Drama: Response

This afternoon, I've been having a bit of a cry.

Hooray! I feel like celebrating.

See, ever since Tony Jordan spoke at last year's SWF about how writing drama often reduces him to a mess of tears, snot and booze, I've been conscious that nothing I've written has provoked that kind of emotional response in me. It's not like I've since deliberately set about writing something that will have me blubbing like a newborn, but an emotionally-charged story just happens to have grown in my mind over the last few months.

I've spent the first three days of 2009 pouring it all into the 25-page first draft of a TV spec script. This afternoon was the big climax, and I did indeed find myself with something in my eye. Okay, several things. In both eyes. Especially when I realised that what I was writing was also something of a personal exorcism. Of course, repeatedly listening to Soul Asylym's Runaway Train and Everclear's Learning How To Smile didn't help. But it all felt tremendous, like a year's worth of therapy. Mental Spring cleaning.

I don't reckon that everything we write should turn us into emotional wrecks, or even be vaguely cathartic. But as Chemical Brothers pointed out with music, drama should trigger some kind of response. Perhaps if you know what you want your audience to feel, this makes the writing run all the more smoothly, with all the more focus and, ultimately, impact.

So come on - cards on the table. Who's had a bit of sob at their own work? And I don't mean when you re-read it, two weeks later, and realised it was nonsense.

12 comments:

0tralala said...

Not me, I am too helluva tough. But a lot of my scribbling aims to get a rise from my wife. Page 212 of The Pirate Loop made her cry. Still one of my proudest moments.

Jon Peacey said...

Hi,
I'm not sure which I envy more... that you still have functioning emotions or that you can do 25 pages in three days...!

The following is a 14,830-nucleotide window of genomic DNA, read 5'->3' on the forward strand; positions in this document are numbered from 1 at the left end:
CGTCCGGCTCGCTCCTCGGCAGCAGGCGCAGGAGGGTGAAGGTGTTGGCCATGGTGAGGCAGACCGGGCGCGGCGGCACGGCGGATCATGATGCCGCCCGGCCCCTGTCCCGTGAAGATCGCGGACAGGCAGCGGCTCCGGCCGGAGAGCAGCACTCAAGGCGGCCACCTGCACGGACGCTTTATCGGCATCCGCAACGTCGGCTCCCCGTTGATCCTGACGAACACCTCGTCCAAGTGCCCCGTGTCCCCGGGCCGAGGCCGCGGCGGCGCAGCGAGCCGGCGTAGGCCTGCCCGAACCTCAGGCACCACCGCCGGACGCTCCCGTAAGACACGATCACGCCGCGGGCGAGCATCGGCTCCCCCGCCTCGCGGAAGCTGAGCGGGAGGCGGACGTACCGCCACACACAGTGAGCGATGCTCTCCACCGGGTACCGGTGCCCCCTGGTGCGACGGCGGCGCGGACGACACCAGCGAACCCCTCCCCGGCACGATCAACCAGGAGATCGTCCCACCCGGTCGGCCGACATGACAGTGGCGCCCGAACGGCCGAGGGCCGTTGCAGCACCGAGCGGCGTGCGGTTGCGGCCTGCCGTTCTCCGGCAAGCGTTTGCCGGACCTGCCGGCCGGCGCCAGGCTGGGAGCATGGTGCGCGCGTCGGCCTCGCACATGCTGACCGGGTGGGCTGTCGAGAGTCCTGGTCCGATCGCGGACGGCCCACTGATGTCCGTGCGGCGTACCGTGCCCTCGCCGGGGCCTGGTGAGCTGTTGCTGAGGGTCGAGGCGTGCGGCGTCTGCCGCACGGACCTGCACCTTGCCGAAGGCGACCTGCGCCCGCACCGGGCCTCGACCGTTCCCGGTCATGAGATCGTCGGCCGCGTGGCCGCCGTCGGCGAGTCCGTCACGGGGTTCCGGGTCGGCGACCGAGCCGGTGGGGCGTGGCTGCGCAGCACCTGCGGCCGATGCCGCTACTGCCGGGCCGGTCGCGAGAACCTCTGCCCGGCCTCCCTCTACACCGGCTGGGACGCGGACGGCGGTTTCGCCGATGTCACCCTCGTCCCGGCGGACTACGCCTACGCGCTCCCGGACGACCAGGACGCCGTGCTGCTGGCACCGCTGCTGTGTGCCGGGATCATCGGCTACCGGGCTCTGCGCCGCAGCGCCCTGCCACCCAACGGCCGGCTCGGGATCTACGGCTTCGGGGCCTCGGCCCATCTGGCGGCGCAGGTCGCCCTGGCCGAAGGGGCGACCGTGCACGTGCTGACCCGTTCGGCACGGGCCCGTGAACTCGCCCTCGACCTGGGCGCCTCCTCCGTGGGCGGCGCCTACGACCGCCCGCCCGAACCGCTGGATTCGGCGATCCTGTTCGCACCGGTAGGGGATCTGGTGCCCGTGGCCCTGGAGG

I can't recall having had 'a bit of a sob' but I do sometimes get vague flickerings from the embers. Not sure whether that counts.

Adaddinsane said...

And today's blogger verification word is "noisical" - a punk musical. Oh no, it's "noisial": sound to be applied nasally.

Emotion? Welling up? Can't remember. I have laughed at my own humour, but that doesn't count, does it?

Oh yes. Not with scriptwriting yet, but when I was writing my epic novel, I cried twice.

Notably when a supporting character left her Mum to go off with the protagonist; both knowing that she (the Mum) would be killed in the next 24 hours. That was tough. Destiny can be a right bugger.

I've got a bit weepy over some of my poems too.

Happy New Year to the Weeping Arnopp.

Piers said...

Yup.

Near by said...

I bawl sometimes

ha!

Happy New Year

Lara said...

I have only written 2 screenplays with really emotional, blub-worthy contents and I used to sob over my keyboard when I read the pages back. Really used to choke me up. x

Gerry said...

The thing I did for Red Planet was based on the terrible, awful things that I play out in my head when other stuff fails to sufficiently distract me.
I may have had a moment during that. In a manly way, of course.

David Lemon said...

Yes. It's often what I'm going for on most of the things I write -well, maybe not my 'kid turns into dinosaur' cartoon spec- and that farty dragoon cartoon I did for cbbc, but I agree that if the script is asking an audience to feel emotions that strongly then bringing a tear to your own eye is never a bad idea-especially as I get misty eyed to a less than manly degree (The first five minutes of 'Finding Nemo' EVERY time- damn those fish!)

Christine said...

I basically only write comedy. Can I be excused from the crying requirement?

Well, unless laughing til you cry counts. Piers and I wrote a sketch together whose entire content was the Queen saying, "cunt." We both shed tears of mirth over that one. (Unfortunately, when it was performed the audience didn't share our enthusiasm.)

michellelipton said...

Ooh yes, proper snivelling girly snotty sobs as well.

It was awesome!

It's only happened once though, well twice - but they were two scenes from the same script. I cried when I was writing them and I still cry over one of them when I read it back, even now.

It also made my most cynical friend cry so I count it as a major achievement.

Will you be PO3ing this? Can I formally state my interest if you do...?

Elinor said...

I never cry at what I write though now I'm thinking I should.

Piers said...

Depends whether or not it's supposed to be sad, surely...